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  • Sharper focus on injection guidelines needed to address rising but preventable complications

    Author: HealthTimes

Lipohypertrophy (fatty lumps under the skin), a debilitating and costly complication of sub-optimal injection technique in people with diabetes, is on the increase.  The incidence can be markedly reduced through increased awareness and regular assessment by healthcare professionals and structured patient education.

Presenting at the Australasian Diabetes Congress in Adelaide, Nurse Practitioner and Credentialled Diabetes Educator Michelle Robins said that although common, lipohypertrophy was an often overlooked sign that a patient’s injection technique may require modification.

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“Studies suggest the incidence of lipohypertrophy has more than doubled over the 17 year period to 2013, affecting over 60 percent of people with diabetes,” said Michelle.

“Of greater concern is the fact that it can lead to erratic and unpredictable glucose control resulting in more frequent use of health services, but it can be prevented by establishing correct injection practices from the start,” she added.

Lipohypertrophy is a lump under the skin caused by accumulation of extra fat at the site of repeated subcutaneous injections of insulin. It can be unsightly and may change the rate at which insulin is absorbed.


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Omega Medical Pty Ltd
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Omega Medical Pty Ltd

Various factors are thought to contribute to the development of lipohypertrophy, including the growth-promoting properties of the insulin itself, repeated trauma when patients use the same injection site and re-using the same needle.

“All patients should be given an easy-to-follow injection site rotation plan from the beginning of therapy, and this should be reviewed at least once a year,” said Michelle.

“Also, as many as 38 percent of patients re-use needles and almost half of these are re-using the same needle between three and five times.  This is associated with a 75 to 85 percent increased risk of developing lipohypertrophy,” said Michelle.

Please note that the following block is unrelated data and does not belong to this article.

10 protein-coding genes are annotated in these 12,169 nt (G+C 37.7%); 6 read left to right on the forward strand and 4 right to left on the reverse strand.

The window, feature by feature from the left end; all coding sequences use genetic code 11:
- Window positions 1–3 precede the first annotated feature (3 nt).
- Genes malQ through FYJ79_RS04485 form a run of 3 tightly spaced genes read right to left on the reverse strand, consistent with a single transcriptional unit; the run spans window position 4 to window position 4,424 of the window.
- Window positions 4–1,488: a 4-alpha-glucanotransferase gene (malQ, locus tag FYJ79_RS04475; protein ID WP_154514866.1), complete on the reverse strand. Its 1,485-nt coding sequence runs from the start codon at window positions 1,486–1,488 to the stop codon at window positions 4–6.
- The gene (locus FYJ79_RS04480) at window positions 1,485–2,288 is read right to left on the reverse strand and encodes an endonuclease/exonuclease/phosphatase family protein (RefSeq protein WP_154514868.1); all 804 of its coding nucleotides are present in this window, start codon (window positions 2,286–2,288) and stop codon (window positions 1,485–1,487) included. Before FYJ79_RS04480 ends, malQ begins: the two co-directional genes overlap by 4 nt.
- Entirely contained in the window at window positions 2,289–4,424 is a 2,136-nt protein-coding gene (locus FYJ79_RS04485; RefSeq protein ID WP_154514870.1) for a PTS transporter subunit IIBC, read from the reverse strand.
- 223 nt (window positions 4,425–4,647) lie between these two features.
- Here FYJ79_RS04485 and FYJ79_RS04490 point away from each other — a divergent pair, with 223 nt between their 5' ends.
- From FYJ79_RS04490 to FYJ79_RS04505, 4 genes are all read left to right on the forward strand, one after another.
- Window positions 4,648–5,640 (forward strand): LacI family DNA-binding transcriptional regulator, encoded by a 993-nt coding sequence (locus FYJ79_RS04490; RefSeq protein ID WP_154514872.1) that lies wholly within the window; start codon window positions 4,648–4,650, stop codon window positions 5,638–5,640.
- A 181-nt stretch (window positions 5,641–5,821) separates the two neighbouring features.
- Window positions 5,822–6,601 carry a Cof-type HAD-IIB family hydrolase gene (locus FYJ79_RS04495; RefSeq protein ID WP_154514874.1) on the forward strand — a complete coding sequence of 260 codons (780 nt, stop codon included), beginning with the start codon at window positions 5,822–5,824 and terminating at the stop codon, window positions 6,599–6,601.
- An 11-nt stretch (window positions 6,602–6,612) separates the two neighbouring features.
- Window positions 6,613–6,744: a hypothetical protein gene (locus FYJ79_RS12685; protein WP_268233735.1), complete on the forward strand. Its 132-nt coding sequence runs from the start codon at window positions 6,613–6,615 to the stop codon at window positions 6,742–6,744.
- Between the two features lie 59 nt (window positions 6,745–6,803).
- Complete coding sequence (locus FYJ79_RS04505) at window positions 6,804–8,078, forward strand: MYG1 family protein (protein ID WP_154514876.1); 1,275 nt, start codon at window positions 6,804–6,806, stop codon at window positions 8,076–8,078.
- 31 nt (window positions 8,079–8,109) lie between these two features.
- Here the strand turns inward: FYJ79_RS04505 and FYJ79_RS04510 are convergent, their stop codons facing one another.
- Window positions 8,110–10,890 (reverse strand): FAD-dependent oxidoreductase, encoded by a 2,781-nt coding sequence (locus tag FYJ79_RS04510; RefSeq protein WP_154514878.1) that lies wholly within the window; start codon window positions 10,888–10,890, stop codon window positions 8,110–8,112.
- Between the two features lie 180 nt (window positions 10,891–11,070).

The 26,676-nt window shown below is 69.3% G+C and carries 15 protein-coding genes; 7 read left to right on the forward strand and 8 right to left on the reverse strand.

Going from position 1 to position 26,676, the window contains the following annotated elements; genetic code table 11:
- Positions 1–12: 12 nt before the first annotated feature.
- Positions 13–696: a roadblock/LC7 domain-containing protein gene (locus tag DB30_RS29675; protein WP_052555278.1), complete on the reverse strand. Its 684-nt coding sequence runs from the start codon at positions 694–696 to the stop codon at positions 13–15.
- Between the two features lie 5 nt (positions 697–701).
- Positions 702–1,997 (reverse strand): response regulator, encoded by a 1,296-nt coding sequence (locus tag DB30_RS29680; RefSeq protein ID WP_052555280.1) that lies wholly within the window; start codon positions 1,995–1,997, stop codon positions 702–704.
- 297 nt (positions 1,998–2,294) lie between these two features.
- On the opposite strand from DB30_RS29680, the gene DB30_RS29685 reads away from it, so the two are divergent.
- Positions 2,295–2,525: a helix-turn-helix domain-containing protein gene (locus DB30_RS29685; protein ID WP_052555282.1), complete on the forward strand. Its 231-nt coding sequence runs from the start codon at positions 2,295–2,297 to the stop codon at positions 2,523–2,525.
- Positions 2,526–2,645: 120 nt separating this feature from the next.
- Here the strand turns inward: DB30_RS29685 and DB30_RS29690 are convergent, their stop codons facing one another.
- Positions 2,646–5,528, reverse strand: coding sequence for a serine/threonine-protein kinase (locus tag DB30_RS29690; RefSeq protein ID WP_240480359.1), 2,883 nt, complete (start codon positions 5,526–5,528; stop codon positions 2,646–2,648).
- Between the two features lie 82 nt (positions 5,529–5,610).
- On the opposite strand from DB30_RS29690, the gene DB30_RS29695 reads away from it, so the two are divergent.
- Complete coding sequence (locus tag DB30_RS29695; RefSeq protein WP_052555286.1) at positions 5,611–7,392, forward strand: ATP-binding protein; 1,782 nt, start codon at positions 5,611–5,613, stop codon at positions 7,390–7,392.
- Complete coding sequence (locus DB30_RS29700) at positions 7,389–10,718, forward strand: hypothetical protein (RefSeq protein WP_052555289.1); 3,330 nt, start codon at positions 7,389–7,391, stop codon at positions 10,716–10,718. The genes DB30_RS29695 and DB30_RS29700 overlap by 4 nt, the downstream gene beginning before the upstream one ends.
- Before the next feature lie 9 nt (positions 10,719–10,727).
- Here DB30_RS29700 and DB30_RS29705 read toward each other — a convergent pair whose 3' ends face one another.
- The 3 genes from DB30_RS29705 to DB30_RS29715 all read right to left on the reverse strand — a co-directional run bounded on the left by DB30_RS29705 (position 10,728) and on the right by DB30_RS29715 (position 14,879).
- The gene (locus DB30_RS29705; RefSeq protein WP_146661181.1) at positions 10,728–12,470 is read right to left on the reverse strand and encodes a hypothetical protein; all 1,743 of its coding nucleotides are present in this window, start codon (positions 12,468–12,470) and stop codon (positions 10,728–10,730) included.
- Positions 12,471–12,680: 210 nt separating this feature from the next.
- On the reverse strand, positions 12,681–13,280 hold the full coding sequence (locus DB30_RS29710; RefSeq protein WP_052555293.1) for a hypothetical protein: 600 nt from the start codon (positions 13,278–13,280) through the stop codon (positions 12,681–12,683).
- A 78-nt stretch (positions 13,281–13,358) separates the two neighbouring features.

Once lipohypertrophy has developed, the injection rotation plan needs to be reviewed and documented even more frequently to ensure patients use a new site every time they inject their medication.

“One of the reasons that patients choose to keep injecting into lipohypertrophic sites is that the skin at these sites becomes less sensitive and so they feel less pain when injecting,” said Michelle.

“If pain is a concern for patients, we can help address this by ensuring they use a new needle for every injection, and switching them to the recommended 4mm needle length,” she added.

“Comprehensive recommendations around insulin delivery and educational material have been available since 20161 so health professionals can assist and guide their diabetes patients on correct injection practices.”

Checklist for treating and preventing lipohypertrophy:

• Advise patients to stop injecting insulin into lipohypertrophic sites.

• Monitor blood glucose levels vigilantly.

• Those who switch from injecting into lipohypertrophic sites to normal tissue are at risk of hypoglycaemia. Dose adjustment may be required by a qualified healthcare professional.

• Broaden injection zones and minimise the risk of intramuscular injections by using short (4mm or 5mm) pen needles.

• Patients should be taught to space out their injections approximately 1-2cm (at least one adult fingerbreadth) from each other.

• A new site should be used for every injection.

• Stop needle re-use. Needles are single-use only.  Multiple use can cause unnecessary complications.

For educational resources and patient support materials on lipohypertrophy, visit


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